The most significant change to the Constitution was amendment number 13, which abolished slavery. This amendment was necessary as it corrected a significant flaw in the Constitution that allowed slavery to exist. The 13th amendment was passed in 1865, following the American Civil War. Furthermore, amendments 19 and 26 gave women and 18 year-olds, respectively, the right to vote. These amendments have been instrumental in giving all Americans the right to be equal representation and protection under the law, regardless of age or gender.

The Constitution and its amendments have always had a critical role in influencing the laws and future of each of the 50 states. For example, state legislatures have individually created their own constitutions which work alongside the United States Constitution. However, because the United States Constitution is the supreme law of the land, under the doctrine of federalism, state laws are subject to constitutional review by the Supreme Court. This has been evidenced in countless court cases, where the Supreme Court has ruled state laws unconstitutional for violating the Bill of Rights by undercutting protected individual rights.

One additional significant amendment to the Constitution is the 14th amendment, which has significantly changed the legal landscape of the United States. This amendment was ratified in 1868 and has been critical in ensuring that all citizens of the United States receive equal protections and rights, regardless of their race or ethnicity. The 14th amendment is sometimes called the “Equal Protection Clause” and forms the basis of many modern legal theories. This amendment is crucial, as it ensures critical civil liberties and allows citizens to have faith in the law enforcement that such an amendment exists.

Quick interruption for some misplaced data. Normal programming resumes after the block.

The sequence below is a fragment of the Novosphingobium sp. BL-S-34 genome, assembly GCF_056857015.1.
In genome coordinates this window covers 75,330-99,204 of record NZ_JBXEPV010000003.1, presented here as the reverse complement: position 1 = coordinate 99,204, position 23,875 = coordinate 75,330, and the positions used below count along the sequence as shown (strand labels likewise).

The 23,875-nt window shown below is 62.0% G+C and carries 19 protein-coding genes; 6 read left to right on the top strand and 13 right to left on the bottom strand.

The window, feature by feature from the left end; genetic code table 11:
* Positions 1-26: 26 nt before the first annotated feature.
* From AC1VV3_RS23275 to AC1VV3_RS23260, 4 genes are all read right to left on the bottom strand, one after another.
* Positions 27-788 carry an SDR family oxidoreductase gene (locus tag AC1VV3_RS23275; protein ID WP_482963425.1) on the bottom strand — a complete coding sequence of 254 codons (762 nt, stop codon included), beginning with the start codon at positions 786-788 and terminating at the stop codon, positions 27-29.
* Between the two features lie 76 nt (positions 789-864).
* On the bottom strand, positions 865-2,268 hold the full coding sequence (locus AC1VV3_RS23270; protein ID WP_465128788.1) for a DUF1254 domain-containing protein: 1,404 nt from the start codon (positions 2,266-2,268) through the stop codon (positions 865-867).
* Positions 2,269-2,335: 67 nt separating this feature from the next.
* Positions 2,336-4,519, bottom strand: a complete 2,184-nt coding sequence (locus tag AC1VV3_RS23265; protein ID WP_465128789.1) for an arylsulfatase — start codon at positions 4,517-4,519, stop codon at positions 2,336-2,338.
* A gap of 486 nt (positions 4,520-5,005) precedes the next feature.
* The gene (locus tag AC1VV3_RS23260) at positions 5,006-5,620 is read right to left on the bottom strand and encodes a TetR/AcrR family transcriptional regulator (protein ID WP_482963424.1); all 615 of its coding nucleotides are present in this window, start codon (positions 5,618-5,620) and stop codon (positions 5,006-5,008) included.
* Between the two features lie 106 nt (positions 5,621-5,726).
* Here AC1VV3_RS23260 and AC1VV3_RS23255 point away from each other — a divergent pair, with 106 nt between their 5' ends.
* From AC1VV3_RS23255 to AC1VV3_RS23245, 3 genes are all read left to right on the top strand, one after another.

The 14th amendment and the power of Article V in legal interpretation have led to significant changes in U.S. law, both at the federal and state levels. In 1896, the Supreme Court of the United States ruled in Plessy v. Ferguson (163 U.S. 537) that “separate but equal” public facilities for black and white people were constitutional. This put people of color into “separate but equal” facilities for years, undermining the 14th amendment’s tenets. Through time, however, the Supreme Court evolved when it revoked the Plessy v. Ferguson doctrine in Brown v. Board of Education of Topeka in 1954. This declared racial segregation of public schools unconstitutional. That struck down the Jim Crow segregation laws, the “one-drop rule” used to segregate all public facilities, as well as the “separate but equal” doctrine that was used to support them.